The next stage of the roast is roast development, from the first crack to the end of the roast with potential for other substages. The Development is when the actual flavors of the coffee are coming out, the coffee is getting darker, and the smells are starting to become caramelized to charred. For a medium roast such as our Pilot and Index Roast, Signal Peak Roast, Spirit Mountain Blend, and Bliss Creek Roast, the end of the roast is a little past first crack, before the second crack. The second crack is when the coffee has lost the heat it absorbed at first crack, has then taken on some more heat, expanded, becomes darker, and cracks again (a much more subtle crack.) Our machine’s second crack comes around 410 degrees F, signifying a dark roast. The coffee at this point has to be watched carefully, there's a fine line between dark roast and charred or burnt. Espresso and Vienna roasts are quite dark. Once the roast has been achieved, the coffee is dropped into a cooling tray with agitation and a fan for the cooling to go faster, as the coffee is still roasting.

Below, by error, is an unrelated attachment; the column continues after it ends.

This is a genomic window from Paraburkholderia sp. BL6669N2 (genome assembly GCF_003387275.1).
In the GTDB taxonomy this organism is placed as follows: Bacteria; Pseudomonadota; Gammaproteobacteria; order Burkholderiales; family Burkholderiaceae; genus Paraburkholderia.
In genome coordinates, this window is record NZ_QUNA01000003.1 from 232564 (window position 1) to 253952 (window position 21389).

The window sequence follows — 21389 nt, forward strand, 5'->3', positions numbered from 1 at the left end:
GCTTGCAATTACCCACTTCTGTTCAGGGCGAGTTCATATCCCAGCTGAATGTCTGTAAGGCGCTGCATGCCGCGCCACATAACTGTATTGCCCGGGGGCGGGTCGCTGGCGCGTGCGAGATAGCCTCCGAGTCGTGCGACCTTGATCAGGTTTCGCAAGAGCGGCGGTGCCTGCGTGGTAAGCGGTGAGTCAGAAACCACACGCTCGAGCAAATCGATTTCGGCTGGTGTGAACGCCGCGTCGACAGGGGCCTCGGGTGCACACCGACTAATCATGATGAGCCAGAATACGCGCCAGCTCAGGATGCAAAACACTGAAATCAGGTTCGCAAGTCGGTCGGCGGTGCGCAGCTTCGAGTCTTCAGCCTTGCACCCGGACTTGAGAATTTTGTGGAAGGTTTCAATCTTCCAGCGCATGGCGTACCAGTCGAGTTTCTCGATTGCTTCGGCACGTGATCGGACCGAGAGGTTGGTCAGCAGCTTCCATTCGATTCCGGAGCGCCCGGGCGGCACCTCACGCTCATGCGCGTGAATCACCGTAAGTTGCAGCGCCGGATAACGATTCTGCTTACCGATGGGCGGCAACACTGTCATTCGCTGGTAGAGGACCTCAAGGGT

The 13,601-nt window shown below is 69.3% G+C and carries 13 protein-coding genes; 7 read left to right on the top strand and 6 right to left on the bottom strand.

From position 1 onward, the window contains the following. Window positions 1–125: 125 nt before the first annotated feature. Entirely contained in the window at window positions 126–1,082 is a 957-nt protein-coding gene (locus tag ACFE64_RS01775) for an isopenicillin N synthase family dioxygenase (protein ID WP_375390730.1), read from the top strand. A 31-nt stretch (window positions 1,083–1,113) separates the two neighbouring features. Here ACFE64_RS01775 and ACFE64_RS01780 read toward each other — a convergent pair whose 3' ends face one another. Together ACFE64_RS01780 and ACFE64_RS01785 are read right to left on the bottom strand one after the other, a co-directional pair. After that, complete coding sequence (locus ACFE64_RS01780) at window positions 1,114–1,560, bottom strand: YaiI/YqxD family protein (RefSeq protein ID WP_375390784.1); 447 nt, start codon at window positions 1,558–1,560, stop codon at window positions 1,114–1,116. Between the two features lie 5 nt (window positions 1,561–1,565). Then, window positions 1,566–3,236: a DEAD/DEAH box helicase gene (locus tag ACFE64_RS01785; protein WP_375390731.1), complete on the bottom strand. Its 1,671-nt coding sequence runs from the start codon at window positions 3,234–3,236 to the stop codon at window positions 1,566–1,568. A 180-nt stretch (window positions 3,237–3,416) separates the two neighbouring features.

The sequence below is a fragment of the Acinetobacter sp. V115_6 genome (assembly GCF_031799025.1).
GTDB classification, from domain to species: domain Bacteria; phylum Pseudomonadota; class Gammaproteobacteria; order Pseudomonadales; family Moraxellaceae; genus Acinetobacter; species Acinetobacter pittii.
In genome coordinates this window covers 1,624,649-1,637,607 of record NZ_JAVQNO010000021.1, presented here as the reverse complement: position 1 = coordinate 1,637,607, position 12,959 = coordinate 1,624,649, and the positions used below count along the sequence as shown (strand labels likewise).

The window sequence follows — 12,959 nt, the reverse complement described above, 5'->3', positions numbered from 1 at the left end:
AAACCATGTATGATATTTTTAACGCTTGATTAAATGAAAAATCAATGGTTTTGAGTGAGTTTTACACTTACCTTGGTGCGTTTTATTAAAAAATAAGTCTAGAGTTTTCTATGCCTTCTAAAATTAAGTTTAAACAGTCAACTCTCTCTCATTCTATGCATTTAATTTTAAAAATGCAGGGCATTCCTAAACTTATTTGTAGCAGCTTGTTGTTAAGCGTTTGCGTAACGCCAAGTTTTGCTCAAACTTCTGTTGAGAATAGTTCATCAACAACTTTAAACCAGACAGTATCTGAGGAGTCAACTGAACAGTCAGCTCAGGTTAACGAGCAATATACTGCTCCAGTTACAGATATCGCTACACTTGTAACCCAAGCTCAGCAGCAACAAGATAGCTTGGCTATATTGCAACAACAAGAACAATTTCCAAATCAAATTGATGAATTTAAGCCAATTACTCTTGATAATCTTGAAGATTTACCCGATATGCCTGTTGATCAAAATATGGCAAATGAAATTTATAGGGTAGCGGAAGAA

Hoos, Rob, Modulating, The Flavor Profile of Coffee "One Roasters Manifesto". Jan 2015